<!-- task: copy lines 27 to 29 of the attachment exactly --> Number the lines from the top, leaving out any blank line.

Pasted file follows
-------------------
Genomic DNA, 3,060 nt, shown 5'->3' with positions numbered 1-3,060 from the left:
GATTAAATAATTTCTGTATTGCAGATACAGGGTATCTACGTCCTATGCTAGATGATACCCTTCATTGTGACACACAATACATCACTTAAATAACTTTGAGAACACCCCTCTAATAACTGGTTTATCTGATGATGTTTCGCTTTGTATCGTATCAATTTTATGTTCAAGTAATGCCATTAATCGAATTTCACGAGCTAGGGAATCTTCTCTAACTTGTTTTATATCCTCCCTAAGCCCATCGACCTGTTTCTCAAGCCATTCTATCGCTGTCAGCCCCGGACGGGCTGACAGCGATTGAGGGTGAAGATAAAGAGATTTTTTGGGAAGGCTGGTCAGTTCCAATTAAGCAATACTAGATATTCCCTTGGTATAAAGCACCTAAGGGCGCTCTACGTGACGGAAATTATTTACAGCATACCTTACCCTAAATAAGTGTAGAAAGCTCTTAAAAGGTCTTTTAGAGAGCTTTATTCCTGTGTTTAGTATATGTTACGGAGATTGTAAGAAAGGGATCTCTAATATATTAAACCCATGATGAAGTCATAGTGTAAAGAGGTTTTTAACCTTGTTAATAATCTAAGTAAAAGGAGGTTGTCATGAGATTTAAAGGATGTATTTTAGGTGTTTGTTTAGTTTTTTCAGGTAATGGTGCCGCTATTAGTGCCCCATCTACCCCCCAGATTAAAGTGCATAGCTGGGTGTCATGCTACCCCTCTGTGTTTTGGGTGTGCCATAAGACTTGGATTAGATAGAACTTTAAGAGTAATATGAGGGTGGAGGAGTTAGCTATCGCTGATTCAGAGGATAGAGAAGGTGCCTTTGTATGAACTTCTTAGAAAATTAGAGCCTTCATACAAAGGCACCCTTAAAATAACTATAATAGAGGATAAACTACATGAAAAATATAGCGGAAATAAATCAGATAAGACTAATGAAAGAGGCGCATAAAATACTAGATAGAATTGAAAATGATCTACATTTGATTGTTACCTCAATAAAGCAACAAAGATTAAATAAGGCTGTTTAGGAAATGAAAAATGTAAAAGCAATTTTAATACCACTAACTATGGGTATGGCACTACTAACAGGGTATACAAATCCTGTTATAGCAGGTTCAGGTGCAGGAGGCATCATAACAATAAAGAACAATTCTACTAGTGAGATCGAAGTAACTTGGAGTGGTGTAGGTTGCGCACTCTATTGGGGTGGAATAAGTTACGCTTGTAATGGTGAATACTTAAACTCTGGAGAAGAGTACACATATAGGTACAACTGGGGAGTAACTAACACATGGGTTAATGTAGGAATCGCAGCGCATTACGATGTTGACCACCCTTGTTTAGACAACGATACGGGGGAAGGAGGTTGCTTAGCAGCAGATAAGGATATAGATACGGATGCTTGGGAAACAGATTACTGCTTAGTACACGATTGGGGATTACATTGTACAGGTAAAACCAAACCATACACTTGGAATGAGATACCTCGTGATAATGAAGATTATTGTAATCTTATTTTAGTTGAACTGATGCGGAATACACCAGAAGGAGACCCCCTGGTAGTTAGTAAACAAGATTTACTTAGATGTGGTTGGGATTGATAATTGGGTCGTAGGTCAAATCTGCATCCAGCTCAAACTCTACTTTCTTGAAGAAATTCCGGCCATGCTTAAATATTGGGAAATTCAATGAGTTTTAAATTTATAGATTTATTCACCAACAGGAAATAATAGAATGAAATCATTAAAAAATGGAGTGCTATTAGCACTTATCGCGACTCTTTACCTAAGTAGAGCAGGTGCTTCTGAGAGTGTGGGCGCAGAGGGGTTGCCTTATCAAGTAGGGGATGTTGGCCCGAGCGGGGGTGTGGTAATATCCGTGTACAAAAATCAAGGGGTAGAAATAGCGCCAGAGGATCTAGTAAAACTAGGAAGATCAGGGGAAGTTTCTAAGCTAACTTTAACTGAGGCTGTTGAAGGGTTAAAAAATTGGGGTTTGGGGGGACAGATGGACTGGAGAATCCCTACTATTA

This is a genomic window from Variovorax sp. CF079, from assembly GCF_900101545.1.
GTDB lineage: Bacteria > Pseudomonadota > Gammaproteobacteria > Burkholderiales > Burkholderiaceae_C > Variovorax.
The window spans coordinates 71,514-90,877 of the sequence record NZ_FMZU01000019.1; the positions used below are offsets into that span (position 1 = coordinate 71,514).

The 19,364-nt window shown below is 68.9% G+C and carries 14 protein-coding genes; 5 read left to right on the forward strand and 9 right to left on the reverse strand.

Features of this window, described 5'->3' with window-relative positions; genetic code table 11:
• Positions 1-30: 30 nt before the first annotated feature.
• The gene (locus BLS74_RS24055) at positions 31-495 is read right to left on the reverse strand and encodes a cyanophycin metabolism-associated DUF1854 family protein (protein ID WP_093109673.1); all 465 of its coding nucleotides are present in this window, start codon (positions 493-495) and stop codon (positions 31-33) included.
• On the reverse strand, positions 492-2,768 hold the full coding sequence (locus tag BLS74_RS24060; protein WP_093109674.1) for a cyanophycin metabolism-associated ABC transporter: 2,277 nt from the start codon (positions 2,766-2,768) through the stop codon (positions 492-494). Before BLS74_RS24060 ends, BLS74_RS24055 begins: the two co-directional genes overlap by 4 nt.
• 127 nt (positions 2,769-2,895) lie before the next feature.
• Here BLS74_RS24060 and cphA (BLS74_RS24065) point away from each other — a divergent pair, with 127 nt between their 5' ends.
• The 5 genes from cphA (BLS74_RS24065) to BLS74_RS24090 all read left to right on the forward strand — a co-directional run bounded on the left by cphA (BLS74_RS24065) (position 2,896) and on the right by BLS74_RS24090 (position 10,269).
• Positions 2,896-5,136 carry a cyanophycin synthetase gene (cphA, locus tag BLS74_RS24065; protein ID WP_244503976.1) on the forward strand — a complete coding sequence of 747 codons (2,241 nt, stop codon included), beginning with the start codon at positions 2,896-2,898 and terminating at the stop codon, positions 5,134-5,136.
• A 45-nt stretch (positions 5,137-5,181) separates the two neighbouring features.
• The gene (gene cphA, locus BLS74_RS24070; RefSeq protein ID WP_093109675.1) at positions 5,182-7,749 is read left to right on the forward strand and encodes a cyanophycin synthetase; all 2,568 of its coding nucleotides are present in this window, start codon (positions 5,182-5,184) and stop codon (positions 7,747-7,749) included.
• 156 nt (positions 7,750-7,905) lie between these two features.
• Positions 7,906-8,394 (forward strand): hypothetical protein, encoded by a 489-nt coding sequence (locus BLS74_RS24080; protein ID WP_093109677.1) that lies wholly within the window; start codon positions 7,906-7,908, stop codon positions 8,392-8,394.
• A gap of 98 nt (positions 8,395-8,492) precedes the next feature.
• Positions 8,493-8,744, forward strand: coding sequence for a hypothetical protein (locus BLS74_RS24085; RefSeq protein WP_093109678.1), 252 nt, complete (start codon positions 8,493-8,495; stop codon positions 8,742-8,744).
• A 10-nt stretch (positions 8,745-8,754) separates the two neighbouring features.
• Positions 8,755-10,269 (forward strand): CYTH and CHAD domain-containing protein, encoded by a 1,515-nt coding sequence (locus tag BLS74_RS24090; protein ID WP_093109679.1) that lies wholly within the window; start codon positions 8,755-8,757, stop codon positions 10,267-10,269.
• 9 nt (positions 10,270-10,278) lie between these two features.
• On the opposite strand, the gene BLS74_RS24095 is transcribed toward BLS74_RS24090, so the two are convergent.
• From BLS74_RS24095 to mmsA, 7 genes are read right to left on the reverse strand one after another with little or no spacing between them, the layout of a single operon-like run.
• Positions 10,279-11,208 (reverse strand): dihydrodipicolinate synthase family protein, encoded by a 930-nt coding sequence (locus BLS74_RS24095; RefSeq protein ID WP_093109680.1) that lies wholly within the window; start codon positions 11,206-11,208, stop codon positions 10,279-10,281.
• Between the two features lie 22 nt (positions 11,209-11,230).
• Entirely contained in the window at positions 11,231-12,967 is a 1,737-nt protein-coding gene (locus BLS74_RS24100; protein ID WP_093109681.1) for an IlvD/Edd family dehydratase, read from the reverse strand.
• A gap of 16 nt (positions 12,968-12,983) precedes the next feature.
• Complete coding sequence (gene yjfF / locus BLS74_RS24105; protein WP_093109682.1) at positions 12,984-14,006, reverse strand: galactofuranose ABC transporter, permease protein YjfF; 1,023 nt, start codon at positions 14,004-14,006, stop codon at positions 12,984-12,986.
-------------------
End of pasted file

• Between the two features lie 22 nt (positions 11,209-11,230).
• Entirely contained in the window at positions 11,231-12,967 is a 1,737-nt protein-coding gene (locus BLS74_RS24100; protein ID WP_093109681.1) for an IlvD/Edd family dehydratase, read from the reverse strand.
• A gap of 16 nt (positions 12,968-12,983) precedes the next feature.